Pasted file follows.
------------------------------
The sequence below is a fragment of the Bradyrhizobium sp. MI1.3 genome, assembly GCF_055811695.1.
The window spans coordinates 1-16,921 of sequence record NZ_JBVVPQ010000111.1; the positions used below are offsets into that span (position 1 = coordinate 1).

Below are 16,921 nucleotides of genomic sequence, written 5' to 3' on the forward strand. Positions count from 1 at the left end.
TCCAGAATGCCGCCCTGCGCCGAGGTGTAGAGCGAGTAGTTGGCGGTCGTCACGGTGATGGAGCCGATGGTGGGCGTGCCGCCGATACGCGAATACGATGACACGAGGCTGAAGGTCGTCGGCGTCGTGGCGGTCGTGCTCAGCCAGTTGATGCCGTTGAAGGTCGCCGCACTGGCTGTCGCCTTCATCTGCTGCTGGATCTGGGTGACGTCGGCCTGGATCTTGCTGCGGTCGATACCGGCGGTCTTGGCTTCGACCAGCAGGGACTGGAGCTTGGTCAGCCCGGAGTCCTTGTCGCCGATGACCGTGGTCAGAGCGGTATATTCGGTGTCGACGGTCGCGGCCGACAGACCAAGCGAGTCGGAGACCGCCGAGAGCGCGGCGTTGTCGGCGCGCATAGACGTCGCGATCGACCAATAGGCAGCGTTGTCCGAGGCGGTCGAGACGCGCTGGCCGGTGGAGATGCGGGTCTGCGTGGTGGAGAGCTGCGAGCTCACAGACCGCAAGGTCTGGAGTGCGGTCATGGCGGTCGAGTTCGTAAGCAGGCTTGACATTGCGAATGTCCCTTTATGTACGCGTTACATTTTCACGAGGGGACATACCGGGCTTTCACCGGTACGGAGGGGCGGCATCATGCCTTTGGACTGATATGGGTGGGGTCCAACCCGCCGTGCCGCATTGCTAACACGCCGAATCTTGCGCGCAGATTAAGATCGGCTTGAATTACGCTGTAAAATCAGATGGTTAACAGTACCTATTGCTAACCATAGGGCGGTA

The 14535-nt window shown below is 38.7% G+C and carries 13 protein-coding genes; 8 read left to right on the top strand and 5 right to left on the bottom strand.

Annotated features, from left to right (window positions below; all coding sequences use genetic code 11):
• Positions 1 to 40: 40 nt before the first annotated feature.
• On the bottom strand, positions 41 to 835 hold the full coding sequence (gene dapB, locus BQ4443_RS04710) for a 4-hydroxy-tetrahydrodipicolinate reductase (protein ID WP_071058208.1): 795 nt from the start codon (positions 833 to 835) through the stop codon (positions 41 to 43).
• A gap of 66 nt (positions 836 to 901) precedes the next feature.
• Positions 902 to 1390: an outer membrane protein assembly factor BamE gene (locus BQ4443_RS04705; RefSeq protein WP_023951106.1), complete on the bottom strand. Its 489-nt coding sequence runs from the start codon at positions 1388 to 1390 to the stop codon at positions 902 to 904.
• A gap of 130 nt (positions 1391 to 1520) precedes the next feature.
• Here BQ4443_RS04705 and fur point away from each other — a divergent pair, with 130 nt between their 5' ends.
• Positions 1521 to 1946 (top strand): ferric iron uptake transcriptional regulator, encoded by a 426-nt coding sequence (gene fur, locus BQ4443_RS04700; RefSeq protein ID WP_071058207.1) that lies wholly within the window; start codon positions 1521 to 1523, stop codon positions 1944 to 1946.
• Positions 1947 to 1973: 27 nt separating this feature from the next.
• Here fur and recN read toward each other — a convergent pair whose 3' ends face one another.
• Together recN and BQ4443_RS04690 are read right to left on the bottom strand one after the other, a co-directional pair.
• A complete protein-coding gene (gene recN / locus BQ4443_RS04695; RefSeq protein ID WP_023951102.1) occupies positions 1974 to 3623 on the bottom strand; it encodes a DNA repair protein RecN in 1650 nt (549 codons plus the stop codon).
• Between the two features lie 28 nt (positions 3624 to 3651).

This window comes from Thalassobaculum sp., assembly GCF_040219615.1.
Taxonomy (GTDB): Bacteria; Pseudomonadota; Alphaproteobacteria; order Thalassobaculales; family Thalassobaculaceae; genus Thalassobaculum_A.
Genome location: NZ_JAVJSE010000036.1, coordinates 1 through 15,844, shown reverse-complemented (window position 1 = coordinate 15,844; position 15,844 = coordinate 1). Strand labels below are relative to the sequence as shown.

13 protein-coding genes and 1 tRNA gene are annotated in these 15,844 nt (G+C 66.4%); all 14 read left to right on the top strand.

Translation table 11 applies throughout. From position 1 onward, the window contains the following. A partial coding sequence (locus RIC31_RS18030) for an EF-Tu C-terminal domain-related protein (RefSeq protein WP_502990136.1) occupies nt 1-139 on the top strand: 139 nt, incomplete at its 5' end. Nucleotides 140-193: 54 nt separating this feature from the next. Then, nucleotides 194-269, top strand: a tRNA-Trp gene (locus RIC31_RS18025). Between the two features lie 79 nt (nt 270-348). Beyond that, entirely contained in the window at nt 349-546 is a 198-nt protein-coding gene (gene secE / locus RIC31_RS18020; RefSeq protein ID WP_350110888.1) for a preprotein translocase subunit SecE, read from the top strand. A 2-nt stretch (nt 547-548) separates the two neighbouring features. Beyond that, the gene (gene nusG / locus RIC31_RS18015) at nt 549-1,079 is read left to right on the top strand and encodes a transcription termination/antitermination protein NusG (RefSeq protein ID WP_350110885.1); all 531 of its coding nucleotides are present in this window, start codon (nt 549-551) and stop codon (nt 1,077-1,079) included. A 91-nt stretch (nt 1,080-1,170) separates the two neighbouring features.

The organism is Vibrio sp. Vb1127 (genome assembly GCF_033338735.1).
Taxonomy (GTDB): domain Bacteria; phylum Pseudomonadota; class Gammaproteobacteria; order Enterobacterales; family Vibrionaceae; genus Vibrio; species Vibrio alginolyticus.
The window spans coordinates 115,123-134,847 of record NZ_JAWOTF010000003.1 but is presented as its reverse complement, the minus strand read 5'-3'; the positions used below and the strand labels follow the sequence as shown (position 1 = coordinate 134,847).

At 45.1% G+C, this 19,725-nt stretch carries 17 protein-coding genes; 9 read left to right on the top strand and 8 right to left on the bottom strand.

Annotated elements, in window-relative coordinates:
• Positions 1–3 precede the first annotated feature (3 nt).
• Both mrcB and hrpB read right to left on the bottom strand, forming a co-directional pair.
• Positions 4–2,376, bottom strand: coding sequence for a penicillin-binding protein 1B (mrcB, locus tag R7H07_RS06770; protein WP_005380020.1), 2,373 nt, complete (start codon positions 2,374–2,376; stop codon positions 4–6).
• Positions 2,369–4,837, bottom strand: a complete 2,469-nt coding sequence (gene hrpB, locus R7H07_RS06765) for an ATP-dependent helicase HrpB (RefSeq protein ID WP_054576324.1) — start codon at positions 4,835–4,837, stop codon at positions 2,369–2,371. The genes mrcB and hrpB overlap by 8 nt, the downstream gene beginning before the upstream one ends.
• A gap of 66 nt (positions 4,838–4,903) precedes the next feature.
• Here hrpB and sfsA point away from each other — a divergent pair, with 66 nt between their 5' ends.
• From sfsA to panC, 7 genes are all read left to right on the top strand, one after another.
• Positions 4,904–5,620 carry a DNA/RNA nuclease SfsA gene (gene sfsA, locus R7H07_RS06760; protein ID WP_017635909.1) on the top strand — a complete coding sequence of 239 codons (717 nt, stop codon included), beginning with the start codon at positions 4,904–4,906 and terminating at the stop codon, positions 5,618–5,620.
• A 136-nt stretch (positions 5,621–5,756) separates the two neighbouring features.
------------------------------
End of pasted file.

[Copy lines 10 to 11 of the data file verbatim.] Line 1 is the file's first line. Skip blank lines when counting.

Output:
• Positions 902 to 1390: an outer membrane protein assembly factor BamE gene (locus BQ4443_RS04705; RefSeq protein WP_023951106.1), complete on the bottom strand. Its 489-nt coding sequence runs from the start codon at positions 1388 to 1390 to the stop codon at positions 902 to 904.
• A gap of 130 nt (positions 1391 to 1520) precedes the next feature.